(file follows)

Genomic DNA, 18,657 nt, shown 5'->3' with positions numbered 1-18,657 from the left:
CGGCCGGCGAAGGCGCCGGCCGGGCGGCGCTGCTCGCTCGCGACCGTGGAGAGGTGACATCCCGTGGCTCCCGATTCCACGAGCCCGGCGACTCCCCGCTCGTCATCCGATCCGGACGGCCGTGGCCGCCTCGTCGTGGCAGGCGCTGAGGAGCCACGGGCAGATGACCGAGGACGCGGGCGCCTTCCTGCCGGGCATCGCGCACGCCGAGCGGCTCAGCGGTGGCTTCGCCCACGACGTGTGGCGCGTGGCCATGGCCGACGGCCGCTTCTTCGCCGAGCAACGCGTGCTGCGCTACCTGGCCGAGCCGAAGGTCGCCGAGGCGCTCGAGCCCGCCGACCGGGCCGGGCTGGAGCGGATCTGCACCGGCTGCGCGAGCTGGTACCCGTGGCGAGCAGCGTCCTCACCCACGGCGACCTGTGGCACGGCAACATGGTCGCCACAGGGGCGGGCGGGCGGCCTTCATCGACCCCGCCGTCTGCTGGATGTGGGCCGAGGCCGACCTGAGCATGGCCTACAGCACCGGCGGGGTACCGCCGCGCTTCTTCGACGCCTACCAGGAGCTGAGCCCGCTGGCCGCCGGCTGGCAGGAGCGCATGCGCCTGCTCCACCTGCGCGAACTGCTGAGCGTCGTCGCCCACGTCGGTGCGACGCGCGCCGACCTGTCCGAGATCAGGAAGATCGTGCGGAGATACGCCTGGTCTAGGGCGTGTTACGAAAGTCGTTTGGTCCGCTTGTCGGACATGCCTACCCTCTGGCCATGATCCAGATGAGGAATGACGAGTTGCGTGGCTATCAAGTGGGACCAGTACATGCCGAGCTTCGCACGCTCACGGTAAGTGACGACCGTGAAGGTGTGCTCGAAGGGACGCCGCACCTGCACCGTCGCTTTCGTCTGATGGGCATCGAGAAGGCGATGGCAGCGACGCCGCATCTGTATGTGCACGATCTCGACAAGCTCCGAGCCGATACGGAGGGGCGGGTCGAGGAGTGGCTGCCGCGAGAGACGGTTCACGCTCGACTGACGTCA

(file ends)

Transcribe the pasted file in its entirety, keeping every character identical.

Genomic DNA, 18,657 nt, shown 5'->3' with positions numbered 1-18,657 from the left:
CGGCCGGCGAAGGCGCCGGCCGGGCGGCGCTGCTCGCTCGCGACCGTGGAGAGGTGACATCCCGTGGCTCCCGATTCCACGAGCCCGGCGACTCCCCGCTCGTCATCCGATCCGGACGGCCGTGGCCGCCTCGTCGTGGCAGGCGCTGAGGAGCCACGGGCAGATGACCGAGGACGCGGGCGCCTTCCTGCCGGGCATCGCGCACGCCGAGCGGCTCAGCGGTGGCTTCGCCCACGACGTGTGGCGCGTGGCCATGGCCGACGGCCGCTTCTTCGCCGAGCAACGCGTGCTGCGCTACCTGGCCGAGCCGAAGGTCGCCGAGGCGCTCGAGCCCGCCGACCGGGCCGGGCTGGAGCGGATCTGCACCGGCTGCGCGAGCTGGTACCCGTGGCGAGCAGCGTCCTCACCCACGGCGACCTGTGGCACGGCAACATGGTCGCCACAGGGGCGGGCGGGCGGCCTTCATCGACCCCGCCGTCTGCTGGATGTGGGCCGAGGCCGACCTGAGCATGGCCTACAGCACCGGCGGGGTACCGCCGCGCTTCTTCGACGCCTACCAGGAGCTGAGCCCGCTGGCCGCCGGCTGGCAGGAGCGCATGCGCCTGCTCCACCTGCGCGAACTGCTGAGCGTCGTCGCCCACGTCGGTGCGACGCGCGCCGACCTGTCCGAGATCAGGAAGATCGTGCGGAGATACGCCTGGTCTAGGGCGTGTTACGAAAGTCGTTTGGTCCGCTTGTCGGACATGCCTACCCTCTGGCCATGATCCAGATGAGGAATGACGAGTTGCGTGGCTATCAAGTGGGACCAGTACATGCCGAGCTTCGCACGCTCACGGTAAGTGACGACCGTGAAGGTGTGCTCGAAGGGACGCCGCACCTGCACCGTCGCTTTCGTCTGATGGGCATCGAGAAGGCGATGGCAGCGACGCCGCATCTGTATGTGCACGATCTCGACAAGCTCCGAGCCGATACGGAGGGGCGGGTCGAGGAGTGGCTGCCGCGAGAGACGGTTCACGCTCGACTGACGTCA